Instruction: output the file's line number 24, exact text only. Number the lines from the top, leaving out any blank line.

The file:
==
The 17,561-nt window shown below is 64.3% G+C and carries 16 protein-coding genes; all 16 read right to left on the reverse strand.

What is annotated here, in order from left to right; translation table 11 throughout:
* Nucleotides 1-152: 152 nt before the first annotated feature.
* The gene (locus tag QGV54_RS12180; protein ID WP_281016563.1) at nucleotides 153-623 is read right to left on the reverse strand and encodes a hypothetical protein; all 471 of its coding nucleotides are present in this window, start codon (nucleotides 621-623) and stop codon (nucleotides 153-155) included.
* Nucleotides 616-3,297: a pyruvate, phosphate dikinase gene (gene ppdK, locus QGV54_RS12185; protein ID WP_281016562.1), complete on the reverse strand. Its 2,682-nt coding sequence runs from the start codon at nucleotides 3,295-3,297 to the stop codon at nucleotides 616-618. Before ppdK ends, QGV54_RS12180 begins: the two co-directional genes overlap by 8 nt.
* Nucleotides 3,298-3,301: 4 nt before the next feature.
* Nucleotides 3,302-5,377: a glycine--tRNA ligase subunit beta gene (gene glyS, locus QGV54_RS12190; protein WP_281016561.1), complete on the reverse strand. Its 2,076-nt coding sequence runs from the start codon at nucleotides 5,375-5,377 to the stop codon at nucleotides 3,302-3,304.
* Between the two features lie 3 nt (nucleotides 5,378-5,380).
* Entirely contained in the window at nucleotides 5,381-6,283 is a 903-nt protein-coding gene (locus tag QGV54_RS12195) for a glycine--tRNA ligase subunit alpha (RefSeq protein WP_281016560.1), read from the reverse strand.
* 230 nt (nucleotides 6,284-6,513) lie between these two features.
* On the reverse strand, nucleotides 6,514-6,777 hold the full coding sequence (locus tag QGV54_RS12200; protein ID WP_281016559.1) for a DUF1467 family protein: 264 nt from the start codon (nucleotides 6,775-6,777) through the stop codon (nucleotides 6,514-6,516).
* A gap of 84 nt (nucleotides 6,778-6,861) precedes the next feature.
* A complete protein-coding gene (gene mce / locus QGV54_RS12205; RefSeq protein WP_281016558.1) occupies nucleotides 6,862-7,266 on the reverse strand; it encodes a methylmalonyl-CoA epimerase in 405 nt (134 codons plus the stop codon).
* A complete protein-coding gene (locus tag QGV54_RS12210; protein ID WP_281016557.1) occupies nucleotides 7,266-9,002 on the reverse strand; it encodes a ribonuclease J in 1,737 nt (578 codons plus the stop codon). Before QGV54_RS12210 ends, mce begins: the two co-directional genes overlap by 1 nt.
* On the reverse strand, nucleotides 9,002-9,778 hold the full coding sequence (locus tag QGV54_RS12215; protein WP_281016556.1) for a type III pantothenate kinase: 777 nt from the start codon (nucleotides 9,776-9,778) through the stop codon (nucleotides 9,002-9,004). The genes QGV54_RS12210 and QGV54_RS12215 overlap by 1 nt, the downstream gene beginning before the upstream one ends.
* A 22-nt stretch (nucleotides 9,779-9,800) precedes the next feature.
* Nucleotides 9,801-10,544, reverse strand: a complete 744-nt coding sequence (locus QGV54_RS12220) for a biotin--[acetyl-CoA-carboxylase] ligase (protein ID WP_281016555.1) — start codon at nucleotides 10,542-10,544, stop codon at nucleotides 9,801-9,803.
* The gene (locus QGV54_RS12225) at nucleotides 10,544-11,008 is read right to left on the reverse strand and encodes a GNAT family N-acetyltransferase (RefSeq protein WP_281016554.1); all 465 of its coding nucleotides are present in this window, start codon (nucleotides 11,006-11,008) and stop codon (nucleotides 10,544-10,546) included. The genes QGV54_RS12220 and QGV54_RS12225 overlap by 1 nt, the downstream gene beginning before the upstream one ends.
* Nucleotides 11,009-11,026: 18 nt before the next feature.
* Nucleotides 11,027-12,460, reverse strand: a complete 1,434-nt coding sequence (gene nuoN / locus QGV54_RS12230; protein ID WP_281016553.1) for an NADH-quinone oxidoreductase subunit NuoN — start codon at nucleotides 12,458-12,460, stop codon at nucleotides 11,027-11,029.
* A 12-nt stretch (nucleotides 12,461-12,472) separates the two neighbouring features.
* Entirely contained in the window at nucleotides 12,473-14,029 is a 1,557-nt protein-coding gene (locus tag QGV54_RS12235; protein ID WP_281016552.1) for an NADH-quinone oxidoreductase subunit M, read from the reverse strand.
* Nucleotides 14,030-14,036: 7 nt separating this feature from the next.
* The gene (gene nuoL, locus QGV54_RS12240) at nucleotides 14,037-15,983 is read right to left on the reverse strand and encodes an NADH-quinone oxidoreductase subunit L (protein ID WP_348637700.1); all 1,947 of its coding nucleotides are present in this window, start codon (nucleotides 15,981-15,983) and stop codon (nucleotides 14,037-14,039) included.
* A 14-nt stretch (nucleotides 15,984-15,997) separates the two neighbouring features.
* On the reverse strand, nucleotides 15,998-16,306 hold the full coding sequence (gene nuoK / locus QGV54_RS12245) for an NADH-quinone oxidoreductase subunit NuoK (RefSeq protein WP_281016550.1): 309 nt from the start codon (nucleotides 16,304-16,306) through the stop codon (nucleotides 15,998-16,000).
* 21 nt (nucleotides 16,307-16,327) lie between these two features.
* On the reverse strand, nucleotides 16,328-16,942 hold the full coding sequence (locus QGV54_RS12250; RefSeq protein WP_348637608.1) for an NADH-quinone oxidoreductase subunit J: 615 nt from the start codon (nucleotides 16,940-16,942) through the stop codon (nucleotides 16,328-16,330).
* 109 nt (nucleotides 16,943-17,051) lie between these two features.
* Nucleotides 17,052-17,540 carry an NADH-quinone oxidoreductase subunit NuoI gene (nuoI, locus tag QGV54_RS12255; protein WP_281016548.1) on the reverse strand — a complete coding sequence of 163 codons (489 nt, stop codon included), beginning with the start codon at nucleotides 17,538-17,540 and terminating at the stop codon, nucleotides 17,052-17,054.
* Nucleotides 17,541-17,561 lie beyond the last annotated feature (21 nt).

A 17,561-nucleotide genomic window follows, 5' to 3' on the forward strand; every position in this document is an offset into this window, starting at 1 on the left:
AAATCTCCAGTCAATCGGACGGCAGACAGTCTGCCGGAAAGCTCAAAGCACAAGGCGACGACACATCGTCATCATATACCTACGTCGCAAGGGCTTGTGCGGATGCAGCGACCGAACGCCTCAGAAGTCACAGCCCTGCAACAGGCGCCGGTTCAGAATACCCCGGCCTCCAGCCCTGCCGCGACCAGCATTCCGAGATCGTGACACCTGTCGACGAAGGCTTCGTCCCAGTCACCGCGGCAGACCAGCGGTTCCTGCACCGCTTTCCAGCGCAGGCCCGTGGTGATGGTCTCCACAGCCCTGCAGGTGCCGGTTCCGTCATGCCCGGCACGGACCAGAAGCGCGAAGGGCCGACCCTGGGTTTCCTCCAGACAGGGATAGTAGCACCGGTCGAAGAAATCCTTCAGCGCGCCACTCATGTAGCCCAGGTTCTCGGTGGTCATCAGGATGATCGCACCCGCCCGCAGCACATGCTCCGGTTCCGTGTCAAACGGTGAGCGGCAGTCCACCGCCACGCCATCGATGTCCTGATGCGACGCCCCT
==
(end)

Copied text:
* The gene (gene nuoL, locus QGV54_RS12240) at nucleotides 14,037-15,983 is read right to left on the reverse strand and encodes an NADH-quinone oxidoreductase subunit L (protein ID WP_348637700.1); all 1,947 of its coding nucleotides are present in this window, start codon (nucleotides 15,981-15,983) and stop codon (nucleotides 14,037-14,039) included.